When Vermont Street resident, Louis Epstein, was a child in the early 1940s, he lived in the Mission, on Peters Avenue. He remembers the commonplace sight of cobblestones lining the middle of San Francisco’s many hilly streets. Cobblestones were frequently used as paving material before the dominance of automobiles. They provided more traction to horse-drawn wagons than smoother surfaces. In older American cities – San Francisco, Philadelphia, Chicago, New Orleans – old cobblestones are often revealed when modern pavement wears down and cracks.
Epstein rarely gets a glimpse of the cobblestones he viewed as a youth, except in select spots in some northside neighborhoods. However, this past summer a crew of construction workers were conducting boring and excavation work on the 600 block of Vermont Street in preparation for repaving, and cobblestones were found beneath the asphalt.
“I took an interest in the fact that they were boring outside of my street,” said Epstein. “They’re going to be repaving the street, so the City came and bored into the street and found cobblestones underneath. People think of them as being fancy and attractive, and so they take them to fancy neighborhoods north of Market. If they’re found in Potrero Hill they should stay, just as if it were Telegraph Hill.”
Epstein explained that the work crew told him that the stones would be taken to a store yard before being transported elsewhere in the City, such as to North Beach, where they’re desired for ornamental value. Epstein believes that the cobblestones found on his block are just the tip of the iceberg, and that layers of cobblestones likely exist on many of the Hill’s steep streets. A View reporter witnessed a similar scene last summer, in which cobblestones were found during roadwork on Dorchester Way in West Portal. In that case, work crew members said they were unaware of what’d be done with the stones.
A 2010 Department of Public Works order established procedures for recycling cobblestones found during excavations. According to the guidelines, stones should be cleared from the worksite, cleaned and carefully stored at the Cesar Chavez Street Yard, located at 2323 Cesar Chavez Street. The instructions don’t specify what should be done following storage. However, Public Works personnel said that the Cesar Chavez Street Yard is full; stones are now being taken to a Treasure Island facility.
According to Rachel Gordon, DPW’s director of policy and communications, the cobblestones are rarely reused unless there’s a project with a landscape component designed to incorporate them. “As for use, our streetscape projects are designed by a design team, usually a landscape architect, and in consultation with the community. If there is a desire for cobblestones, we will assess the feasibility of use and the maintenance needs. In general, we do not use cobblestone anymore for roads, but we do occasionally use them for planters, curbs, medians, et cetera,” Gordon added.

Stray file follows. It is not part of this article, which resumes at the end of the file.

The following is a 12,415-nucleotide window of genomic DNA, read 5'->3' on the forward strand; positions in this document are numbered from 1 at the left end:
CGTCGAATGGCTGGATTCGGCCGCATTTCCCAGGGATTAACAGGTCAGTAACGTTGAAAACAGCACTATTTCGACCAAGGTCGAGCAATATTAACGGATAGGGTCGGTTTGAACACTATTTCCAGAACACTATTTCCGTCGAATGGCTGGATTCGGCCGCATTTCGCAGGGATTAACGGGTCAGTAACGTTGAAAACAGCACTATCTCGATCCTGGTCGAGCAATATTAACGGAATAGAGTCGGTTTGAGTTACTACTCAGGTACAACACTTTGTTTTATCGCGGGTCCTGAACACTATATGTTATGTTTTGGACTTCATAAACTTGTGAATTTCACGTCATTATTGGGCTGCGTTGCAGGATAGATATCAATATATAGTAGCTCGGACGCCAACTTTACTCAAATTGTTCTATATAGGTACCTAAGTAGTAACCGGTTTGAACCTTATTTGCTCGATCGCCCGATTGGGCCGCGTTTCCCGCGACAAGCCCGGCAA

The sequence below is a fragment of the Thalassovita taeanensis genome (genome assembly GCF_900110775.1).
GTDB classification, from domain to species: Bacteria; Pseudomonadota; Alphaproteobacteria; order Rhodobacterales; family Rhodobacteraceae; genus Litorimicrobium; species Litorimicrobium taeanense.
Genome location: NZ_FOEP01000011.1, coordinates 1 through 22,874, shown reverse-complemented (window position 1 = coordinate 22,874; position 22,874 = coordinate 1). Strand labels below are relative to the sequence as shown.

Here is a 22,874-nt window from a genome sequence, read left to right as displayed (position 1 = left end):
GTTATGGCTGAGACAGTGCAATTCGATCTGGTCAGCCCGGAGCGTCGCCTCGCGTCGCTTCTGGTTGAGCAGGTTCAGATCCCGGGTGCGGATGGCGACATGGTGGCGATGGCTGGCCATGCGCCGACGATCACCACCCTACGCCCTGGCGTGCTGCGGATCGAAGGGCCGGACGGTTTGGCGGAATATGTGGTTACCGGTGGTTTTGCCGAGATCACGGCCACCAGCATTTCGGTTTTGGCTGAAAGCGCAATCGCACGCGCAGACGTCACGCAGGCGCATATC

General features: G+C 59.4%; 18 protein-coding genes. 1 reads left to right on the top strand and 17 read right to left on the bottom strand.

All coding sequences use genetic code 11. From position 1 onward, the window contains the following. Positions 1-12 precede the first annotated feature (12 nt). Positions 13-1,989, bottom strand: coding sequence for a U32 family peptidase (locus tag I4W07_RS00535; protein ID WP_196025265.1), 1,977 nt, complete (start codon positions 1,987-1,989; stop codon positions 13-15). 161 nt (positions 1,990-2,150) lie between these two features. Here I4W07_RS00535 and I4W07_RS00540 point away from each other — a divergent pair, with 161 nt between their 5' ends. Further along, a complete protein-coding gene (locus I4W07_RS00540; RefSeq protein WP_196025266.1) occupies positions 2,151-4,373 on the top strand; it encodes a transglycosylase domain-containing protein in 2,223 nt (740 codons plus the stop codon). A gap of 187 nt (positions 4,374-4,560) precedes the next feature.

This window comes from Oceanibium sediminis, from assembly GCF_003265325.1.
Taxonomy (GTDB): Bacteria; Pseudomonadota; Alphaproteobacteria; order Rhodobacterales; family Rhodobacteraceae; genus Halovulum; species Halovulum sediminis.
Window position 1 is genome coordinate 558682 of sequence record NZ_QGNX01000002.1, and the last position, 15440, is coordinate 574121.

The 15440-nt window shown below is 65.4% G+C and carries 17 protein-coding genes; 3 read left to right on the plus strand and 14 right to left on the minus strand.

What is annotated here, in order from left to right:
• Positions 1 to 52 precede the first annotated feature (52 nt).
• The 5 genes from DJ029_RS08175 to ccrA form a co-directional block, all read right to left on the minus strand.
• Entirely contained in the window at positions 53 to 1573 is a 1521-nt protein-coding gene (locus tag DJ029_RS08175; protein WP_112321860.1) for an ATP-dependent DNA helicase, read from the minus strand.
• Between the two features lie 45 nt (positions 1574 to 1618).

According to Epstein, the City at one time had a practice of dumping cobblestones at China Beach to serve as wave breaks. He no longer knows if that’s the case, but speculates that cobblestones are increasingly ending up in the hands of private owners who covet their historical nature and ornamental value.
Numerous building supply companies around the country sell cobblestones for home improvement and other projects. Some have products labelled “San Francisco Cobblestone,” which occasionally means that stones with no historic value have been modeled to appear old and rustic. Other companies sell “authentic” cobblestones from city streets of past eras. According to Ed Dunn, executive director of Building Resources, located at 701 Amador Street, the organization intermittently sells cobblestones for $2 each.
“We get cobblestones in from smaller-scale sources and sell them to the public,” said Dunn. “Sustainable Crushing, owned by Recology, takes all the rock and concrete that’s excavated and grinds it to have ready for fill-type uses. I imagine that they have received cobblestones, but don’t know what they do with them. DPW delivers to them, as well as private haulers. When a private property owner has a small truckload, the stones come to us.”
A Recology employee stated that 99 percent of the time cobblestones that reach the Sustainable Crushing facility are crushed. However, if there’s space to store them a pile will accumulate until someone purchases them at a cost of $300 a ton.
More aged City stones may become available for reuse in coming years. According to an August article from NextCity.org, a Market Street improvement project will make a stretch of road more conducive to travel by people with mobility challenges by replacing old brick sidewalks. Due to wear and aging, the bricks have become uneven and slippery when wet, deemed non-compliant with the Americans with Disabilities Act.